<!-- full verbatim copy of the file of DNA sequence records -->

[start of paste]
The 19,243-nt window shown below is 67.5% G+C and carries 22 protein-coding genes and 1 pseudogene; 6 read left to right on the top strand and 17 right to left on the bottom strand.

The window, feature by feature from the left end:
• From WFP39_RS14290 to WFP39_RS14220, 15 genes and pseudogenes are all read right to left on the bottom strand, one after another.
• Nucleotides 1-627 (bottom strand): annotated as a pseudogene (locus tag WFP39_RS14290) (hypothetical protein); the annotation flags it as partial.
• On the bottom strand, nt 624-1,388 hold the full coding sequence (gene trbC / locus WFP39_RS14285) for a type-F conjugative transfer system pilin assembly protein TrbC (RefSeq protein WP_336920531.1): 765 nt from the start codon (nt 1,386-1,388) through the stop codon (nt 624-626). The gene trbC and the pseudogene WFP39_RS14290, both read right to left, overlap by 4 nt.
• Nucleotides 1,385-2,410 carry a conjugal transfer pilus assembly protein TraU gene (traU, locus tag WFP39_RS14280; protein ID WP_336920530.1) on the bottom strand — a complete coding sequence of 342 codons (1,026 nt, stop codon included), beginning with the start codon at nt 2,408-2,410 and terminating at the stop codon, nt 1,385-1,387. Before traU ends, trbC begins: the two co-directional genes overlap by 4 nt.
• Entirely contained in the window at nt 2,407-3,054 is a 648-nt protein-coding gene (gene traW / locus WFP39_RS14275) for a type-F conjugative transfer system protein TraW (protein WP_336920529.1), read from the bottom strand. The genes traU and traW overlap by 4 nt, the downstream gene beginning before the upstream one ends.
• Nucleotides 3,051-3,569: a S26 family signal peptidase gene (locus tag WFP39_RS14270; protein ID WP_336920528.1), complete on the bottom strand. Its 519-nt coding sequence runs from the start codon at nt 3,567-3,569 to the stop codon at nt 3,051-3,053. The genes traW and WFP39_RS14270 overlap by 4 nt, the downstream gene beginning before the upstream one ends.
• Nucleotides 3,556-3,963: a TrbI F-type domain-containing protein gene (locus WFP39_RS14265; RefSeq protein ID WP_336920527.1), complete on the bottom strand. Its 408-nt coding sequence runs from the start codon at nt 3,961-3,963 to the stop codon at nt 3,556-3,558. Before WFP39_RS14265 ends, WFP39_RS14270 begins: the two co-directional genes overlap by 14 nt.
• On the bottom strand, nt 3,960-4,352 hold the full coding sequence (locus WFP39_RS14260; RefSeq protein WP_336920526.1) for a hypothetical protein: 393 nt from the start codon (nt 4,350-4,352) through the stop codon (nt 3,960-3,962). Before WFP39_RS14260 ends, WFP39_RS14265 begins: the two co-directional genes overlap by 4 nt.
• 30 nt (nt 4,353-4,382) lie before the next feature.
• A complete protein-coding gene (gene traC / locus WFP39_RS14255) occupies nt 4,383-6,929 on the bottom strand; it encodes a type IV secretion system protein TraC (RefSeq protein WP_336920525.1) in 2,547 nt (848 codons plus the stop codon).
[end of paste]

The 19,243-nt window shown below is 67.5% G+C and carries 22 protein-coding genes and 1 pseudogene; 6 read left to right on the top strand and 17 right to left on the bottom strand.

The window, feature by feature from the left end:
• From WFP39_RS14290 to WFP39_RS14220, 15 genes and pseudogenes are all read right to left on the bottom strand, one after another.
• Nucleotides 1-627 (bottom strand): annotated as a pseudogene (locus tag WFP39_RS14290) (hypothetical protein); the annotation flags it as partial.
• On the bottom strand, nt 624-1,388 hold the full coding sequence (gene trbC / locus WFP39_RS14285) for a type-F conjugative transfer system pilin assembly protein TrbC (RefSeq protein WP_336920531.1): 765 nt from the start codon (nt 1,386-1,388) through the stop codon (nt 624-626). The gene trbC and the pseudogene WFP39_RS14290, both read right to left, overlap by 4 nt.
• Nucleotides 1,385-2,410 carry a conjugal transfer pilus assembly protein TraU gene (traU, locus tag WFP39_RS14280; protein ID WP_336920530.1) on the bottom strand — a complete coding sequence of 342 codons (1,026 nt, stop codon included), beginning with the start codon at nt 2,408-2,410 and terminating at the stop codon, nt 1,385-1,387. Before traU ends, trbC begins: the two co-directional genes overlap by 4 nt.
• Entirely contained in the window at nt 2,407-3,054 is a 648-nt protein-coding gene (gene traW / locus WFP39_RS14275) for a type-F conjugative transfer system protein TraW (protein WP_336920529.1), read from the bottom strand. The genes traU and traW overlap by 4 nt, the downstream gene beginning before the upstream one ends.
• Nucleotides 3,051-3,569: a S26 family signal peptidase gene (locus tag WFP39_RS14270; protein ID WP_336920528.1), complete on the bottom strand. Its 519-nt coding sequence runs from the start codon at nt 3,567-3,569 to the stop codon at nt 3,051-3,053. The genes traW and WFP39_RS14270 overlap by 4 nt, the downstream gene beginning before the upstream one ends.
• Nucleotides 3,556-3,963: a TrbI F-type domain-containing protein gene (locus WFP39_RS14265; RefSeq protein ID WP_336920527.1), complete on the bottom strand. Its 408-nt coding sequence runs from the start codon at nt 3,961-3,963 to the stop codon at nt 3,556-3,558. Before WFP39_RS14265 ends, WFP39_RS14270 begins: the two co-directional genes overlap by 14 nt.
• On the bottom strand, nt 3,960-4,352 hold the full coding sequence (locus WFP39_RS14260; RefSeq protein WP_336920526.1) for a hypothetical protein: 393 nt from the start codon (nt 4,350-4,352) through the stop codon (nt 3,960-3,962). Before WFP39_RS14260 ends, WFP39_RS14265 begins: the two co-directional genes overlap by 4 nt.
• 30 nt (nt 4,353-4,382) lie before the next feature.
• A complete protein-coding gene (gene traC / locus WFP39_RS14255) occupies nt 4,383-6,929 on the bottom strand; it encodes a type IV secretion system protein TraC (RefSeq protein WP_336920525.1) in 2,547 nt (848 codons plus the stop codon).